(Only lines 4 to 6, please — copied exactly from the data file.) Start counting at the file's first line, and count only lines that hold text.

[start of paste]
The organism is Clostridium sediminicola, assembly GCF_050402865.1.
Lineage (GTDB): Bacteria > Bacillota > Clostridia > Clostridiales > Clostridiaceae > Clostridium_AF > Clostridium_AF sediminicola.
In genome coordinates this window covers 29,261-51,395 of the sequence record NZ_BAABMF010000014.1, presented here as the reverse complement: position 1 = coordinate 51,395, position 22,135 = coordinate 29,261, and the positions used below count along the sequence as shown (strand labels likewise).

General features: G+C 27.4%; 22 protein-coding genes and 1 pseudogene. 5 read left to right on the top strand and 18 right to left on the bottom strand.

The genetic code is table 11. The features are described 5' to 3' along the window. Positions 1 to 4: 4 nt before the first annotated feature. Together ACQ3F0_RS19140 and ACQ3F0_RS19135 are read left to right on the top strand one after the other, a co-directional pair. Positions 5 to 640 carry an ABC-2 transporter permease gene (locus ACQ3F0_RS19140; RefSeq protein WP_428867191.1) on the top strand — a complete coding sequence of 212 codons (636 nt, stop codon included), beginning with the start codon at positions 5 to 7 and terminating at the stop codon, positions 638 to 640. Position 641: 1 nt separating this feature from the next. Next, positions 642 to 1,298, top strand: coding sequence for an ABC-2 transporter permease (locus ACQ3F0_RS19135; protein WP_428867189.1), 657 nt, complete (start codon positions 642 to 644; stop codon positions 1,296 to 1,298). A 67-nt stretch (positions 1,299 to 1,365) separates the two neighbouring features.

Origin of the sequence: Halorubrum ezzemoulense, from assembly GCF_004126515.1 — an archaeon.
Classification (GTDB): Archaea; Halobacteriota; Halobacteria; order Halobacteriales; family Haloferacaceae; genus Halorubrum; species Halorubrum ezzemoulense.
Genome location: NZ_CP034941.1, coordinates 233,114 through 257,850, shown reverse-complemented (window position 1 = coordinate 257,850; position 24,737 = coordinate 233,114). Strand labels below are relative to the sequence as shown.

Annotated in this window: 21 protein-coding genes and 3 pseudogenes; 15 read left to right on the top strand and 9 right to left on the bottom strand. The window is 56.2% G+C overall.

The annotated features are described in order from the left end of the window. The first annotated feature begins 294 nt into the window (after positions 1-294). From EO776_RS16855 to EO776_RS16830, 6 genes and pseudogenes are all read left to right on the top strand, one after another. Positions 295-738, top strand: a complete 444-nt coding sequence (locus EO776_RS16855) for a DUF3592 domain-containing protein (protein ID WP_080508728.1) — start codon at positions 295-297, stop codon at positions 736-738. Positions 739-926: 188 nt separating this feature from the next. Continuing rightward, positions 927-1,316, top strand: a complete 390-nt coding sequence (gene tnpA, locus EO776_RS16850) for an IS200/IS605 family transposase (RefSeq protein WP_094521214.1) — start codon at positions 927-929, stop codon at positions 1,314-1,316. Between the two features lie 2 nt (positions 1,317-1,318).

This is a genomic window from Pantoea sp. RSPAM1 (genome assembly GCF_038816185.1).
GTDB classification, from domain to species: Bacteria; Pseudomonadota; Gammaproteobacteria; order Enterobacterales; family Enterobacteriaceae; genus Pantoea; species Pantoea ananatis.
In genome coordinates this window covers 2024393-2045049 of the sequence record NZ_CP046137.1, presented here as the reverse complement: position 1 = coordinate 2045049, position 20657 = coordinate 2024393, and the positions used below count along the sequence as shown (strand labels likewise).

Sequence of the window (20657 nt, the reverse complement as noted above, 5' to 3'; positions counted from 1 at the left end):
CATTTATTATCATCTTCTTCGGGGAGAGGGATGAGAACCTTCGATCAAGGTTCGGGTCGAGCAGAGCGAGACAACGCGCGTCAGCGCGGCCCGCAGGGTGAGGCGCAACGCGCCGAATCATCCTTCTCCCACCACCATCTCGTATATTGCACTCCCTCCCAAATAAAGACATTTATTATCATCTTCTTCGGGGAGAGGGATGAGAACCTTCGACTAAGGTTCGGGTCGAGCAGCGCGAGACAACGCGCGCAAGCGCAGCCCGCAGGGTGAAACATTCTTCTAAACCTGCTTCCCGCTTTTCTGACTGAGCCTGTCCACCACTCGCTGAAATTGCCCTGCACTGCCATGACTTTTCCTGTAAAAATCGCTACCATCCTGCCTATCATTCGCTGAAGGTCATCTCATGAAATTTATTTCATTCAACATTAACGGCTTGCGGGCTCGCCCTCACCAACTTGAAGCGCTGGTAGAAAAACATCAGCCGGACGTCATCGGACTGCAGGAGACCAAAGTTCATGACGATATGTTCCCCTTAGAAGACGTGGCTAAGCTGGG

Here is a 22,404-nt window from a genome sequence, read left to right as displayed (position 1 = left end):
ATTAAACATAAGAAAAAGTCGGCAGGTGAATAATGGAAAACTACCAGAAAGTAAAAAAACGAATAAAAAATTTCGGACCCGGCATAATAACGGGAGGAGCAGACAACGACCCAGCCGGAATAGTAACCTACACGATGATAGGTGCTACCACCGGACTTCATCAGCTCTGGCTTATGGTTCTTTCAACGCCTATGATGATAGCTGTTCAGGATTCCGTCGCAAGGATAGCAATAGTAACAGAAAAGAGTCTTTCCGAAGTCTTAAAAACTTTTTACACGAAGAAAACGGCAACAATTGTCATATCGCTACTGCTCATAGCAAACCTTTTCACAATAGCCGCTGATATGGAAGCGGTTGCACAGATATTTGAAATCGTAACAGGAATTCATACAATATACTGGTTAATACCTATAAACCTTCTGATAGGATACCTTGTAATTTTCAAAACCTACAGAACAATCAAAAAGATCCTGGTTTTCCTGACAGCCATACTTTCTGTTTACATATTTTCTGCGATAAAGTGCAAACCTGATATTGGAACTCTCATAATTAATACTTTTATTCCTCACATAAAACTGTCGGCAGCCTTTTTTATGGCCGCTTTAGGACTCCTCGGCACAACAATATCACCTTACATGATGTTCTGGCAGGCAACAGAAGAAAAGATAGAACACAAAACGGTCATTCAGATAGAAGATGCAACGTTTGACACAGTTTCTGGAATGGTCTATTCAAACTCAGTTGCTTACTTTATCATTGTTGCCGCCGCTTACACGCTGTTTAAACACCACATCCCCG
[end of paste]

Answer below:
General features: G+C 27.4%; 22 protein-coding genes and 1 pseudogene. 5 read left to right on the top strand and 18 right to left on the bottom strand.

The genetic code is table 11. The features are described 5' to 3' along the window. Positions 1 to 4: 4 nt before the first annotated feature. Together ACQ3F0_RS19140 and ACQ3F0_RS19135 are read left to right on the top strand one after the other, a co-directional pair. Positions 5 to 640 carry an ABC-2 transporter permease gene (locus ACQ3F0_RS19140; RefSeq protein WP_428867191.1) on the top strand — a complete coding sequence of 212 codons (636 nt, stop codon included), beginning with the start codon at positions 5 to 7 and terminating at the stop codon, positions 638 to 640. Position 641: 1 nt separating this feature from the next. Next, positions 642 to 1,298, top strand: coding sequence for an ABC-2 transporter permease (locus ACQ3F0_RS19135; protein WP_428867189.1), 657 nt, complete (start codon positions 642 to 644; stop codon positions 1,296 to 1,298). A 67-nt stretch (positions 1,299 to 1,365) separates the two neighbouring features.

Origin of the sequence: Halorubrum ezzemoulense, from assembly GCF_004126515.1 — an archaeon.